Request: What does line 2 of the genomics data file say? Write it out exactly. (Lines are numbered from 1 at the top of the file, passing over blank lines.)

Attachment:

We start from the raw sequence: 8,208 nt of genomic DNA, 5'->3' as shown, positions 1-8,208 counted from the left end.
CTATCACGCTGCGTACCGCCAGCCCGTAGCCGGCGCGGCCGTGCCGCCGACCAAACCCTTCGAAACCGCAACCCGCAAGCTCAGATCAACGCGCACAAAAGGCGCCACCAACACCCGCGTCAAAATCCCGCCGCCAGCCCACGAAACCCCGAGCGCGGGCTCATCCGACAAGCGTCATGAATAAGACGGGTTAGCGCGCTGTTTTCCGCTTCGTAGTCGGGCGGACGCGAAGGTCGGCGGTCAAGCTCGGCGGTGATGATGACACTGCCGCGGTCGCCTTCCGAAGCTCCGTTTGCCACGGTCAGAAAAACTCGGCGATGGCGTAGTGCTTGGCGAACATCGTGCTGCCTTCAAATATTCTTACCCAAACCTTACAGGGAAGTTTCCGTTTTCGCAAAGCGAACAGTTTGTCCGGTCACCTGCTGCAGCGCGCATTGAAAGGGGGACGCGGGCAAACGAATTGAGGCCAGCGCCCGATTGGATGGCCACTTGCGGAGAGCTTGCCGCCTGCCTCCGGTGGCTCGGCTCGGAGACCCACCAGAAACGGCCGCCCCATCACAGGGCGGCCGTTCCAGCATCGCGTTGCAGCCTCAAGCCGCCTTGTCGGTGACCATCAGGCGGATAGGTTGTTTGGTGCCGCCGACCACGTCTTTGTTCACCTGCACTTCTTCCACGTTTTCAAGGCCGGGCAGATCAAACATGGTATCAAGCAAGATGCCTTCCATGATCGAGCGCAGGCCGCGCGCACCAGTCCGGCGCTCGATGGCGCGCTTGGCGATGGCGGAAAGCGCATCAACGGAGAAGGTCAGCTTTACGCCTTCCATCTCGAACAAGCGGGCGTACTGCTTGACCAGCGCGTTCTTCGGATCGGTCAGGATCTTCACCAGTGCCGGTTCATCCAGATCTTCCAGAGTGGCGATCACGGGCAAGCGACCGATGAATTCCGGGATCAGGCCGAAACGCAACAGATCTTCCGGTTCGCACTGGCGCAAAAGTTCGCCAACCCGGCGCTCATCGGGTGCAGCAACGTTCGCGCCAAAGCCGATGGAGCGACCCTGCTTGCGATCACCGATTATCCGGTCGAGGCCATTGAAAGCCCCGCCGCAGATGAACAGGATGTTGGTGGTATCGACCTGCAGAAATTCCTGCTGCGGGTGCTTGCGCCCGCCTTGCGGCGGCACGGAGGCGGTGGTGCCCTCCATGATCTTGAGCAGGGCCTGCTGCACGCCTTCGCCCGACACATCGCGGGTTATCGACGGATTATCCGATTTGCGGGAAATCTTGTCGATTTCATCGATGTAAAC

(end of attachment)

CTATCACGCTGCGTACCGCCAGCCCGTAGCCGGCGCGGCCGTGCCGCCGACCAAACCCTTCGAAACCGCAACCCGCAAGCTCAGATCAACGCGCACAAAAGGCGCCACCAACACCCGCGTCAAAATCCCGCCGCCAGCCCACGAAACCCCGAGCGCGGGCTCATCCGACAAGCGTCATGAATAAGACGGGTTAGCGCGCTGTTTTCCGCTTCGTAGTCGGGCGGACGCGAAGGTCGGCGGTCAAGCTCGGCGGTGATGATGACACTGCCGCGGTCGCCTTCCGAAGCTCCGTTTGCCACGGTCAGAAAAACTCGGCGATGGCGTAGTGCTTGGCGAACATCGTGCTGCCTTCAAATATTCTTACCCAAACCTTACAGGGAAGTTTCCGTTTTCGCAAAGCGAACAGTTTGTCCGGTCACCTGCTGCAGCGCGCATTGAAAGGGGGACGCGGGCAAACGAATTGAGGCCAGCGCCCGATTGGATGGCCACTTGCGGAGAGCTTGCCGCCTGCCTCCGGTGGCTCGGCTCGGAGACCCACCAGAAACGGCCGCCCCATCACAGGGCGGCCGTTCCAGCATCGCGTTGCAGCCTCAAGCCGCCTTGTCGGTGACCATCAGGCGGATAGGTTGTTTGGTGCCGCCGACCACGTCTTTGTTCACCTGCACTTCTTCCACGTTTTCAAGGCCGGGCAGATCAAACATGGTATCAAGCAAGATGCCTTCCATGATCGAGCGCAGGCCGCGCGCACCAGTCCGGCGCTCGATGGCGCGCTTGGCGATGGCGGAAAGCGCATCAACGGAGAAGGTCAGCTTTACGCCTTCCATCTCGAACAAGCGGGCGTACTGCTTGACCAGCGCGTTCTTCGGATCGGTCAGGATCTTCACCAGTGCCGGTTCATCCAGATCTTCCAGAGTGGCGATCACGGGCAAGCGACCGATGAATTCCGGGATCAGGCCGAAACGCAACAGATCTTCCGGTTCGCACTGGCGCAAAAGTTCGCCAACCCGGCGCTCATCGGGTGCAGCAACGTTCGCGCCAAAGCCGATGGAGCGACCCTGCTTGCGATCACCGATTATCCGGTCGAGGCCATTGAAAGCCCCGCCGCAGATGAACAGGATGTTGGTGGTATCGACCTGCAGAAATTCCTGCTGCGGGTGCTTGCGCCCGCCTTGCGGCGGCACGGAGGCGGTGGTGCCCTCCATGATCTTGAGCAGGGCCTGCTGCACGCCTTCGCCCGACACATCGCGGGTTATCGACGGATTATCCGATTTGCGGGAAATCTTGTCGATTTCATCGATGTAAAC